Disney knew exactly what their audience wanted and right from the first image, they gave it to them.

Part 2: Filming

As production began on the movie, Disney teased fans with snippets from filming.

In fact, they started on day one with Director J.J.Abrams tweeting a photo of the very first slate.

A week later the Star Wars YouTube channel released a video message from J.J. which was another stroke of marketing genius.

The video was released to promote Disney’s ‘A Force For Change’ — a charitable partnership with UNICEF which went on to raise over $5million for the kid’s charity.

Not only did the initiative support a great cause, the video, which has amassed over 3.5million views, gave fans a sneak peak at a brand new alien character. To the delight of fans the new alien was definitely not CGI and confirmed the return to practical effects that J.J. had promised.

Naturally the good cause + sneaky reveal of a new alien lead to lot of positive press coverage.

Press reaction to first Star Wars alien

As production continued, images continued to be drip fed online to build anticipation for the movie. Some were officially released by Disney and some were not so officially released (maybe).

J.J. responded to the ‘leaked’ images by tweeting this absolutely brilliant photo with a message to fans:

In case you don’t know… that’s the chess board from the Millenium Falcon in the background 🙂


Don’t think this is a great example of content marketing? Well check out the results of a Google image search for the picture shared in the tweet.

google image search

I call that a content marketing slam dunk.


Content Marketing Takeaway: Build Brand Affinity By Giving Your Audience Ownership

The more connected and involved your audience is with your brand the more likely they will be to share your content and, ultimately, spend money on your product or service.


Brands that can successfully build and nurture relationships with their target audiences can push through the murky waters of consumer behaviour, achieving not just awareness but affection. It is possible to love a brand.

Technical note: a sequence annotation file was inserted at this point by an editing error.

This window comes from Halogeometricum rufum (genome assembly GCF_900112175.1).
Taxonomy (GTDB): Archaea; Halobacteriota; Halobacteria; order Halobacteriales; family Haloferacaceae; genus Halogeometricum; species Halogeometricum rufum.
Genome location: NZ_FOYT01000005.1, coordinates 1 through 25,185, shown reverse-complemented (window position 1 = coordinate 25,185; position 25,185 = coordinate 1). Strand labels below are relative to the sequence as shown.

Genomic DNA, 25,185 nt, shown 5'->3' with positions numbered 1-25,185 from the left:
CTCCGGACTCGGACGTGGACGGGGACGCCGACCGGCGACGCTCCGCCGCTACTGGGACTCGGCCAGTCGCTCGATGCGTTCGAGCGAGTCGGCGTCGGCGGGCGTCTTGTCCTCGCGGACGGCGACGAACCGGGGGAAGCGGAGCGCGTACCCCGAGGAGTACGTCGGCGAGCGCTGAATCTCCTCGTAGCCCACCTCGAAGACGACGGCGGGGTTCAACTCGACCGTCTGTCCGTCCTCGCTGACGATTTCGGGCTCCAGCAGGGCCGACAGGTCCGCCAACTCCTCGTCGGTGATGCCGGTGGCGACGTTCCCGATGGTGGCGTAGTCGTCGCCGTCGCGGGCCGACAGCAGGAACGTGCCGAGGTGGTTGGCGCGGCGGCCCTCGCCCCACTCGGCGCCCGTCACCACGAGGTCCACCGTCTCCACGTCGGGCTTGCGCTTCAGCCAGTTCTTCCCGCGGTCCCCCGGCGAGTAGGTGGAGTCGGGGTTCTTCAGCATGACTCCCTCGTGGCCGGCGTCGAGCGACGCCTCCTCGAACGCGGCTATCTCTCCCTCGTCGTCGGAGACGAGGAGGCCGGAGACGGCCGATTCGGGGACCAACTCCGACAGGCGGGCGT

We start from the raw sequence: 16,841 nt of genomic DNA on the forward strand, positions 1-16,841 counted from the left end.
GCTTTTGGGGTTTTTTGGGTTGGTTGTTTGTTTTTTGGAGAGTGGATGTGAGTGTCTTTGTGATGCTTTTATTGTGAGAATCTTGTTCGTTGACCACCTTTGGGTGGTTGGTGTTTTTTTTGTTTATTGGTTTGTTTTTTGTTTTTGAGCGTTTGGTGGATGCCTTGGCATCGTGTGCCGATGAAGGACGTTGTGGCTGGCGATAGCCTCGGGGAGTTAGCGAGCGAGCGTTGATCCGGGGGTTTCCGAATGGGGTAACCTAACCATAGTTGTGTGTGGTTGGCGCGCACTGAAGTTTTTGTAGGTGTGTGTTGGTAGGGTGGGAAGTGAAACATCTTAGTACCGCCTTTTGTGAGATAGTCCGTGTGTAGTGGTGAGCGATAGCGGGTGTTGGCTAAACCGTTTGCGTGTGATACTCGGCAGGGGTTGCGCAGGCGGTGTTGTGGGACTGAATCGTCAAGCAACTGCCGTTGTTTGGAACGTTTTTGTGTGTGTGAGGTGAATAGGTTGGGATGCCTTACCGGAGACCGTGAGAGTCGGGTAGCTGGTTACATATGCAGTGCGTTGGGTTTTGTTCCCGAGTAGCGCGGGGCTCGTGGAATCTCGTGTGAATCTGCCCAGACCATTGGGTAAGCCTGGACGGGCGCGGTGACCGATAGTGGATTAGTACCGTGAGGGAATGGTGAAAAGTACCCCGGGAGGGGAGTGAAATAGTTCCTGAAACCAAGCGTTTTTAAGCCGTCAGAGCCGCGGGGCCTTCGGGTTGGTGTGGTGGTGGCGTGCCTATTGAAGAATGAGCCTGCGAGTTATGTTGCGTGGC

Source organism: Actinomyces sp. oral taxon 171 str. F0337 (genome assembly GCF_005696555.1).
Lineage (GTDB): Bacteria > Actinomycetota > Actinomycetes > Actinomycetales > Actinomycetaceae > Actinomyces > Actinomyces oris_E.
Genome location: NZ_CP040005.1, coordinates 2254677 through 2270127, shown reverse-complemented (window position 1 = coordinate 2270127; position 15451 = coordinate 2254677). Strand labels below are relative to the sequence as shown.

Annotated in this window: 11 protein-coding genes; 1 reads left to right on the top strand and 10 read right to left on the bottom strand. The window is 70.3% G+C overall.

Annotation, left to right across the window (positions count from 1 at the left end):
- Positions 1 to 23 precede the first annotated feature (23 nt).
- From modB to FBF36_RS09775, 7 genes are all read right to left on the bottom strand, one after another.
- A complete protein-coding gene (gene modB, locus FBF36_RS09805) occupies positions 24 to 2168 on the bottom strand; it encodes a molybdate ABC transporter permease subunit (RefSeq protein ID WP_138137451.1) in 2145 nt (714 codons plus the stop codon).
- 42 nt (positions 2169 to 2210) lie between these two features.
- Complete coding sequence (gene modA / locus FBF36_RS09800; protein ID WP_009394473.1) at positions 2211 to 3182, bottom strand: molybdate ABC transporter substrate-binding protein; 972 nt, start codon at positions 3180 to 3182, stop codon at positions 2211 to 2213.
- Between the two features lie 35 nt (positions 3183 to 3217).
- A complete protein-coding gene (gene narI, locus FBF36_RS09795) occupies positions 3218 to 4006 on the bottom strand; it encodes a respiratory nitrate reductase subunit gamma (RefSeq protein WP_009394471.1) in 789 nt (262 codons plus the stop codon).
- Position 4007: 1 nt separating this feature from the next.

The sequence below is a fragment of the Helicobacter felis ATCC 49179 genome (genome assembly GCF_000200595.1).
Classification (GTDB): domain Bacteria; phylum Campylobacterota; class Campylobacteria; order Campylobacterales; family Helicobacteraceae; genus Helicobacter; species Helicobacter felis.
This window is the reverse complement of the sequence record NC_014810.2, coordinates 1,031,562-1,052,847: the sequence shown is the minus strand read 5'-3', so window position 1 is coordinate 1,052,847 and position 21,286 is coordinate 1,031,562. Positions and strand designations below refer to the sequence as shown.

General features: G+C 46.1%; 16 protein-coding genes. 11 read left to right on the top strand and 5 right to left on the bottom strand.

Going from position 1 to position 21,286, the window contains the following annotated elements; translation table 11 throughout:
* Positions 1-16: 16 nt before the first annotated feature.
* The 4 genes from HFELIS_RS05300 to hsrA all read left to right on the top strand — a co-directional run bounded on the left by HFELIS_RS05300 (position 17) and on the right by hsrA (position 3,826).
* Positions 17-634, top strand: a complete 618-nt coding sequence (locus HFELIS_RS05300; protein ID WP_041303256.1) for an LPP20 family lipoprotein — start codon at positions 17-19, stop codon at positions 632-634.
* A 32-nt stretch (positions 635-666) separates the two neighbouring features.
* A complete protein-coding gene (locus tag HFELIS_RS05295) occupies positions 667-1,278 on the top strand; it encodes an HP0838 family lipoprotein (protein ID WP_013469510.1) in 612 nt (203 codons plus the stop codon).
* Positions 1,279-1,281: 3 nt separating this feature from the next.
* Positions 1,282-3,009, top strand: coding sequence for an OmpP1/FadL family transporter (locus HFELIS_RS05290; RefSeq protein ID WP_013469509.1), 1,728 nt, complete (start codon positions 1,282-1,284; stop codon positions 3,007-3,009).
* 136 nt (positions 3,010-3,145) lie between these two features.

Dylan Brown, Castleford

Sharing personal stories, and giving your audience a glimpse ‘behind the scenes’ is a great way to do this.

Part 3: The Teaser Trailers

While behind the scenes footage had built up excitement and got the fans onside, in the Winter of 2014 it was time for Disney’s marketing machine to make the jump to light speed, with the release of the first teaser trailer.

I think it’s safe to say that this has to be the most hotly anticipated minute or so of footage in movie history. Check out this Google News result showing results from the week leading up to the trailer’s release.

Star Wars: The Force Awakens teaser trailer anticipation

And when the trailer finally dropped on November 28th the Internet went into meltdown.

You probably dream about your content climbing to the top of Reddit’s home page, but how about if you held spots 1 and 2…

Star Wars tops Reddit

Suddenly that Google trends spike from April 2014 doesn’t look quite so big.

Google trends: The Force Awakens teaser trailer

But as stoked as everyone was for the first glimpse of the new film, there was something that was conspicuously missing — the original trilogy’s returning leads.